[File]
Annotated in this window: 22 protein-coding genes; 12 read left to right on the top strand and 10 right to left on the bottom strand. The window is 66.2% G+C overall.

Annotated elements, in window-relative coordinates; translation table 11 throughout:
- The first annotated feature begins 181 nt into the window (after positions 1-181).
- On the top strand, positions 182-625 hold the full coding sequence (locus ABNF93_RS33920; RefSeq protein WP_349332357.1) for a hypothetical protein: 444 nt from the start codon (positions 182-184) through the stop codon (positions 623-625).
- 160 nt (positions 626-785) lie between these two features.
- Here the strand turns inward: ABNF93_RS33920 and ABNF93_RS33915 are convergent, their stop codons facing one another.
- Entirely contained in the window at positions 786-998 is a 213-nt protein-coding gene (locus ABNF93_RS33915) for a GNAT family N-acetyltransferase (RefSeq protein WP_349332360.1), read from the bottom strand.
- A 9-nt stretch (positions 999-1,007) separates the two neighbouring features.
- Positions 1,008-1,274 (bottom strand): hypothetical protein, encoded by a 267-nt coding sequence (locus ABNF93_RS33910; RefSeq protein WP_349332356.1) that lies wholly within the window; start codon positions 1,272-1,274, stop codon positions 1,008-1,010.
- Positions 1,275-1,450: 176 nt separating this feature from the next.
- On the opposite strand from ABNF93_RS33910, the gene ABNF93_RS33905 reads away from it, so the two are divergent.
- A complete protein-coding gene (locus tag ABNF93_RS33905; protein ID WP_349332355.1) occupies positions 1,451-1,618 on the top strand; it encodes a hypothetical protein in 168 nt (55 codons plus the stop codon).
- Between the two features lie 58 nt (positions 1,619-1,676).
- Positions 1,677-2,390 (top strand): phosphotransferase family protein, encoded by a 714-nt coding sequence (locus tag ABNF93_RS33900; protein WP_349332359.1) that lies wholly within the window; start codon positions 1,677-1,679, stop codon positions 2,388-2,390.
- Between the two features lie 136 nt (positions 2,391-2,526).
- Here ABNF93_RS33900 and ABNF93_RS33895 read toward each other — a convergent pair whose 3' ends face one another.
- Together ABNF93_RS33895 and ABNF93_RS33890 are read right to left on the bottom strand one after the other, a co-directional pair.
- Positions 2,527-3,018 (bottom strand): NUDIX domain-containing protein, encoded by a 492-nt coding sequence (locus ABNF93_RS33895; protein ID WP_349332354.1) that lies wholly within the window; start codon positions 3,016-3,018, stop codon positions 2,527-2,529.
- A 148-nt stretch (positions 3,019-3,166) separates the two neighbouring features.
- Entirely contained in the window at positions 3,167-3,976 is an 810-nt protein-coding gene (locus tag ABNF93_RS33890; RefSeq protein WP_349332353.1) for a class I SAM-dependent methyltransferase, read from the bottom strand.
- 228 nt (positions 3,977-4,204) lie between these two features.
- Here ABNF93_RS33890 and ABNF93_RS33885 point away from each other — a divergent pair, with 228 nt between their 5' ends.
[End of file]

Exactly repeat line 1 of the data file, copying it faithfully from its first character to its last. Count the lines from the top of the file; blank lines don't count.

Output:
Annotated in this window: 22 protein-coding genes; 12 read left to right on the top strand and 10 right to left on the bottom strand. The window is 66.2% G+C overall.